Poll: Gillum leads DeSantis by 6 points in Florida governor race

Democrat Andrew Gillum holds a 6-point lead over Ron DeSantisRonald Dion DeSantisTrump takes track to open Daytona 500 Father of Parkland shooting victim calls on Congress to take action Moderate Democrats now in a race against the clock MORE (R) in the hotly contested gubernatorial campaign in Florida, according to a new poll.

The Reuters–Ipsos–UVA Center for Politics poll found that 50 percent of voters surveyed support Gillum, compared to 44 percent who back DeSantis.

The remaining percentage of voters said they support a different candidate or did not indicate support for any candidate.

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Gillum and DeSantis are running to replace outgoing Gov. Rick Scott (R), who is term-limited and running for Senate. The Cook Political Report, a nonpartisan election handicapper, rates the gubernatorial contest a “toss-up.”

The Reuters poll shows Gillum with a slightly larger cushion than most other polls have shown thus far.

A RealClearPolitics average of polls in shows Gillum with a lead of roughly 4 percentage points.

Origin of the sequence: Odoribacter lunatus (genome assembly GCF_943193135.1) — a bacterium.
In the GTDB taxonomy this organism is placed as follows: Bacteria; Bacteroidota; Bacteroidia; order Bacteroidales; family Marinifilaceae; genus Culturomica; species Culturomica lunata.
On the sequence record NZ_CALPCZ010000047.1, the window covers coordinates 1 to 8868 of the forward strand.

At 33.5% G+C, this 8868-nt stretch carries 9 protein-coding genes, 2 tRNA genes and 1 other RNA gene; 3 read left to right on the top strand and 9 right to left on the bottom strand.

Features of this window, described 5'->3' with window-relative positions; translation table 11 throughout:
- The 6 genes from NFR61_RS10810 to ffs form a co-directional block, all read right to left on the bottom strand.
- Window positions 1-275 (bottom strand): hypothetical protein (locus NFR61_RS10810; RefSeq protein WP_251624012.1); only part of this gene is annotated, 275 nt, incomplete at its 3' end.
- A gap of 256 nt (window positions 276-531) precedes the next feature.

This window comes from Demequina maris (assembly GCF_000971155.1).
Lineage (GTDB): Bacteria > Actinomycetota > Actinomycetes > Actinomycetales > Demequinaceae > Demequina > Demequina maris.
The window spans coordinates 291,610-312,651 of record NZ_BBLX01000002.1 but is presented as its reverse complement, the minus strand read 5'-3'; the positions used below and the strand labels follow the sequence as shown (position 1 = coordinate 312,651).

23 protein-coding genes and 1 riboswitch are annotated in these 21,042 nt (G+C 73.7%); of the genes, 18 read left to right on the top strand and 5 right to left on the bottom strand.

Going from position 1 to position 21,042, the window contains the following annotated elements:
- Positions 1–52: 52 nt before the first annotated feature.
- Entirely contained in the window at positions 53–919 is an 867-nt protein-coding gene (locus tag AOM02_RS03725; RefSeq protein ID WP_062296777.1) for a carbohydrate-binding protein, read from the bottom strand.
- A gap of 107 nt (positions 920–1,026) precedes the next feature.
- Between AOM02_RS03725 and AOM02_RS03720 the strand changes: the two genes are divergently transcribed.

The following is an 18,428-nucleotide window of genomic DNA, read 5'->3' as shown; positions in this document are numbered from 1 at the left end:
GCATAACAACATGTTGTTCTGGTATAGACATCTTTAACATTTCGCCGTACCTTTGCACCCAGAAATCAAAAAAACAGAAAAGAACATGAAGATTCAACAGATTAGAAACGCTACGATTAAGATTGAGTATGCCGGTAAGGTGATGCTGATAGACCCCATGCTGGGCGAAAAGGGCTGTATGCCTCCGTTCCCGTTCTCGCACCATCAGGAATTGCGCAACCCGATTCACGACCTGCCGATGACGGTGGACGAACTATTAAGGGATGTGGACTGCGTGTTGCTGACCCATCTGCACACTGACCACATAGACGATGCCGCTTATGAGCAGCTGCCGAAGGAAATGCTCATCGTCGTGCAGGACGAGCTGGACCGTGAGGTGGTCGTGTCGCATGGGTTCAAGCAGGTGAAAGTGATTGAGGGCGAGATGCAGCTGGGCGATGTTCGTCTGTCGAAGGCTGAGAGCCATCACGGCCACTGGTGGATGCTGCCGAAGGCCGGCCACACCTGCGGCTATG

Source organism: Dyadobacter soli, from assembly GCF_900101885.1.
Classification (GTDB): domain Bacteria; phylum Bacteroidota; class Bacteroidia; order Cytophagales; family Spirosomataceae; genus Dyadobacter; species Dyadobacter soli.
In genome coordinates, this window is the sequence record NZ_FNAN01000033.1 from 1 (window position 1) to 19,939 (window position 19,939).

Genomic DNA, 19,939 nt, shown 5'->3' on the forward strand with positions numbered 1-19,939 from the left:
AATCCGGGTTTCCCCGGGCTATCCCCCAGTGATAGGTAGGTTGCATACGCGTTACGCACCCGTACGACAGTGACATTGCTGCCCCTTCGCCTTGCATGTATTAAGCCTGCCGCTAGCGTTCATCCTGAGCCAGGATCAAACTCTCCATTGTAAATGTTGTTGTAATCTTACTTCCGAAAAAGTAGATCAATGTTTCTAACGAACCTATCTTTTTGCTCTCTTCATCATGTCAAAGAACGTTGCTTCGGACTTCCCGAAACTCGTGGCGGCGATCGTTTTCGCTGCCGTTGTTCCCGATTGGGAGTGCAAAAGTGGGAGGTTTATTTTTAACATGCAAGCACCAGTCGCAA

Gillum, currently the mayor of Tallahassee, has earned the backing of Sen. Bernie SandersBernie SandersBloomberg campaign: Primary is two-way race with Sanders Warren: Bloomberg making debate will show how other candidates handle 'an egomaniac billionaire' HuffPost reporter: Sanders could win plurality of delegates but lose nomination MORE (I-Vt.) and has campaigned on a progressive agenda that includes expanding Medicare to cover everyone.

DeSantis, who resigned as a congressman earlier this month to focus on campaigning for governor, has received the endorsement of President TrumpDonald John TrumpCensus Bureau spends millions on ad campaign to mitigate fears on excluded citizenship question Bloomberg campaign: Primary is two-way race with Sanders Democratic senator meets with Iranian foreign minister MORE.

DeSantis sparked controversy just a day after he and Gillum won their respective primaries when he urged voters not to “monkey this up” by voting for Gillum, who would be the state's first African-American governor, and his policies in the November election.

His comments prompted fierce backlash, with critics suggesting the remarks had racial undertones or were outright racist.

DeSantis denied that race had anything to do with his comments, but instead argued he was focusing on "ideas and principles."

The Reuters–Ipsos–UVA Center for Politics poll surveyed 1,000 voters and has a margin of error of plus or minus 4 percentage points.